Upgrades to substations provide opportunity for change
By Greg Waldock, Staff Writer
BC Hydro has officially proposed the Seed project to the Vancouver Parks Board, a large-scale public construction project aimed to improve the communities of the West End and Yaletown, while also building and upgrading two important power substations in the city.
The Seed project will focus on schools, parks, and greenways. The ambitious initiative was jointly proposed to the Park Board of Vancouver and the general public, with BC Hydro waiting for approval and feedback from both before proceeding.
According to a release from BC Hydro, the city’s demand for electricity over the next 30 years will increase by more than 75 per cent, with two major substations being decommissioned soon. Upgrades and replacements are needed to keep up with Vancouver’s increasing energy demand, and the Park Board’s desire for unobtrusive power stations and general livability has pushed the utility company towards this community-oriented approach.
Specifically, the program will aim to fund two new schools: one in Coal Harbour, and the other in the West End. There are also planned refurbishments and upgrades to Emery Barnes Park and substation, and a total overhaul of the Cathedral Square Park and substation. Park amenities and green spaces are also planned for locations around the same areas.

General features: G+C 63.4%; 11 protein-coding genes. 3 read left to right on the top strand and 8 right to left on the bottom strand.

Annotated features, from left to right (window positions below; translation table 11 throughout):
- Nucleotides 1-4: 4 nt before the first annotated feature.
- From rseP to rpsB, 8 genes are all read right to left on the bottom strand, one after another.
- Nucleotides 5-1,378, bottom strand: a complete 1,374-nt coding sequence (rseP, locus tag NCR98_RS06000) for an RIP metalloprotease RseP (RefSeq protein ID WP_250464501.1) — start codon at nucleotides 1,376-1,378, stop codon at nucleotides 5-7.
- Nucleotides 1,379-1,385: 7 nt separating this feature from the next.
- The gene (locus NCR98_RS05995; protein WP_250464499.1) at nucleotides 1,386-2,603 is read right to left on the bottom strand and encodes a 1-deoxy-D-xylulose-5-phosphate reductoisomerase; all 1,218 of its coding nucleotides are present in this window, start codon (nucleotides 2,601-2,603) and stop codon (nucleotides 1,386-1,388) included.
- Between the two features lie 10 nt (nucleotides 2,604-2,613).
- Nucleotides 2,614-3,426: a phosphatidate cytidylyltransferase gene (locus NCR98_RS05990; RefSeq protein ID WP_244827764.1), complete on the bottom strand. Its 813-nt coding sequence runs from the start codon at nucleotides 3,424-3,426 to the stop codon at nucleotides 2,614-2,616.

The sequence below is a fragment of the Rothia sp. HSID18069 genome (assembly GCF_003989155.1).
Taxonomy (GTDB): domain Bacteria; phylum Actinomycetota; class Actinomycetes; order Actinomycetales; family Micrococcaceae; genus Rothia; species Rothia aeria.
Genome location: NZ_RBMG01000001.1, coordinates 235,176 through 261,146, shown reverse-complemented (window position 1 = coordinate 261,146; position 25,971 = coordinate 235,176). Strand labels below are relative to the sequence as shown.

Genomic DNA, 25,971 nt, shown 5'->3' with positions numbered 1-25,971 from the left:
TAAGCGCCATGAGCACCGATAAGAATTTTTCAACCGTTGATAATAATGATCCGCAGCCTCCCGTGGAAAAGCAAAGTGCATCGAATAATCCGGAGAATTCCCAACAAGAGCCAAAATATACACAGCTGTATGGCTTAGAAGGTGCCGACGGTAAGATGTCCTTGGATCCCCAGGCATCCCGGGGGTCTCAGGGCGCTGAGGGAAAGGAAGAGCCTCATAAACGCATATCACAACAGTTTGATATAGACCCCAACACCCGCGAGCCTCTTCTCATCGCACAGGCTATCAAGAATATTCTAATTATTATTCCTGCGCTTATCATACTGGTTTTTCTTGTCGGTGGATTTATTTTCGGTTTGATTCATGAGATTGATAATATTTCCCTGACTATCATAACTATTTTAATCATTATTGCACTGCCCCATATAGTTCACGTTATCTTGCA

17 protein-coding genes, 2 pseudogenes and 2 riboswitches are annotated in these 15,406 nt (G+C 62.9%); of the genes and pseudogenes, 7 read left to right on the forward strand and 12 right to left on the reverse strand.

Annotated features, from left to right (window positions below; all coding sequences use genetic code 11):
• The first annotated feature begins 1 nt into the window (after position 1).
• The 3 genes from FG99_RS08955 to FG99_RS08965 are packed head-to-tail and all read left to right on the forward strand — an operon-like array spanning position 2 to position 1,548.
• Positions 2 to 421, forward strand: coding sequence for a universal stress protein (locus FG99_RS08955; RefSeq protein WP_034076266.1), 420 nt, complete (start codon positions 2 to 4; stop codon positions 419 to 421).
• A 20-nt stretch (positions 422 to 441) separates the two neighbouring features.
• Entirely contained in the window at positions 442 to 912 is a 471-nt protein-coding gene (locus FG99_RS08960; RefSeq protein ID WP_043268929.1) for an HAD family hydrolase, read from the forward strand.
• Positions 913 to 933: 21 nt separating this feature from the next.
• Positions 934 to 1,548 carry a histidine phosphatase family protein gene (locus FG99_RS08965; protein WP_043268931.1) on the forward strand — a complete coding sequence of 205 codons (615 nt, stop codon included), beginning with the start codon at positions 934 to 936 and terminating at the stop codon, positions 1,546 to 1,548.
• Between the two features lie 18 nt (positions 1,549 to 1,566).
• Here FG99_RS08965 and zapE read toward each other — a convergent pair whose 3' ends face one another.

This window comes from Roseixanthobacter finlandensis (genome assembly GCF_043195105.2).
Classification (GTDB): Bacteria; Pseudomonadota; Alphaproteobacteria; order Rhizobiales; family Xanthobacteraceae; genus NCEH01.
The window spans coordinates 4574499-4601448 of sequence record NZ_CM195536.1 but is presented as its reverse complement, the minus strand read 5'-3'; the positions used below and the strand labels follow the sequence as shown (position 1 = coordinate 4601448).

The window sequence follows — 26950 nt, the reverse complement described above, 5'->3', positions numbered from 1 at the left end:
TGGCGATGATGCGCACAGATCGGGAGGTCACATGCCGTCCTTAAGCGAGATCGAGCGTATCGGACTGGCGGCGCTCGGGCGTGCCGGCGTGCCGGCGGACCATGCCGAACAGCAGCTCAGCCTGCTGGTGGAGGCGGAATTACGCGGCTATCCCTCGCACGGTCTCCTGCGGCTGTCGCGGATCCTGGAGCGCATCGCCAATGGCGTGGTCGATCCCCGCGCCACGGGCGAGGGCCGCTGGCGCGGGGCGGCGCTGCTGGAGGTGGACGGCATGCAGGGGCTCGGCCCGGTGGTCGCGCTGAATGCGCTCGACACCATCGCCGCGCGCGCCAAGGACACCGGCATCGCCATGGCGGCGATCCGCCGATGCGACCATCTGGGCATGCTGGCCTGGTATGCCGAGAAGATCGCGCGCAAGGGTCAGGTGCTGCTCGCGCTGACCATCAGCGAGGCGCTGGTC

The initiative has been lauded by the Park Board, although they will only move forward with the Seed project with sufficient public support.
The program announcement comes at a time when the Cathedral Square Park substation is beginning to show the wear and tear of age. Finished in 1984, the power station was a first in North America, integrated underground into the build of the city itself. It was met with widespread critical acclaim at the time, though now it is outdated and the park around it has fallen into a small degree of disrepair. The Emery Barnes Park substation is also due for either an upgrade or complete replacement to meet with energy demands and safety standards.
The Seed Project is predicted to be decades-long, with the soonest date being the refurbishment of Cathedral Square Park by 2020, and the latest being an overhaul of that same substation by 2050, with other smaller funds for schools and community projects having no definitive date. Though a full price is unconfirmed, the Park Board has said to the Metro that it will be “in the tens of millions.”